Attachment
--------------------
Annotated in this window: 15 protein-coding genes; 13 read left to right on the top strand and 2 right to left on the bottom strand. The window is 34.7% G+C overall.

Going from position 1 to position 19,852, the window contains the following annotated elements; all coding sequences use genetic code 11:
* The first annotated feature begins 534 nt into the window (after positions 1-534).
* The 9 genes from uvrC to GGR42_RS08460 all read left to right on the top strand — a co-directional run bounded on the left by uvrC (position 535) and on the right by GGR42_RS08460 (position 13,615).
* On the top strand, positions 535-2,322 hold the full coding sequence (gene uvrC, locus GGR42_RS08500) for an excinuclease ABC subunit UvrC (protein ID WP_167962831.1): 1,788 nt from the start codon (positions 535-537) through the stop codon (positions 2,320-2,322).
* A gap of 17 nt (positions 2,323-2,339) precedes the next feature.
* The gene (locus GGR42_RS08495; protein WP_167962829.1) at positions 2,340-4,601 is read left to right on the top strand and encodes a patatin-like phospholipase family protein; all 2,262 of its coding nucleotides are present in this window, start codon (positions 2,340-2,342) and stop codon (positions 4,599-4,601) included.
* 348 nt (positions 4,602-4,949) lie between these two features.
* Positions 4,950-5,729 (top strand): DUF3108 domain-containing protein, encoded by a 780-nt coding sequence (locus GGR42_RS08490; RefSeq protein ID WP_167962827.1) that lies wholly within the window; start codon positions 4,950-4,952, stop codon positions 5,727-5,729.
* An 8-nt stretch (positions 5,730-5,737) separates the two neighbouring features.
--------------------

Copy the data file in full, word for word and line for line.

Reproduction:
Annotated in this window: 15 protein-coding genes; 13 read left to right on the top strand and 2 right to left on the bottom strand. The window is 34.7% G+C overall.

Going from position 1 to position 19,852, the window contains the following annotated elements; all coding sequences use genetic code 11:
* The first annotated feature begins 534 nt into the window (after positions 1-534).
* The 9 genes from uvrC to GGR42_RS08460 all read left to right on the top strand — a co-directional run bounded on the left by uvrC (position 535) and on the right by GGR42_RS08460 (position 13,615).
* On the top strand, positions 535-2,322 hold the full coding sequence (gene uvrC, locus GGR42_RS08500) for an excinuclease ABC subunit UvrC (protein ID WP_167962831.1): 1,788 nt from the start codon (positions 535-537) through the stop codon (positions 2,320-2,322).
* A gap of 17 nt (positions 2,323-2,339) precedes the next feature.
* The gene (locus GGR42_RS08495; protein WP_167962829.1) at positions 2,340-4,601 is read left to right on the top strand and encodes a patatin-like phospholipase family protein; all 2,262 of its coding nucleotides are present in this window, start codon (positions 2,340-2,342) and stop codon (positions 4,599-4,601) included.
* 348 nt (positions 4,602-4,949) lie between these two features.
* Positions 4,950-5,729 (top strand): DUF3108 domain-containing protein, encoded by a 780-nt coding sequence (locus GGR42_RS08490; RefSeq protein ID WP_167962827.1) that lies wholly within the window; start codon positions 4,950-4,952, stop codon positions 5,727-5,729.
* An 8-nt stretch (positions 5,730-5,737) separates the two neighbouring features.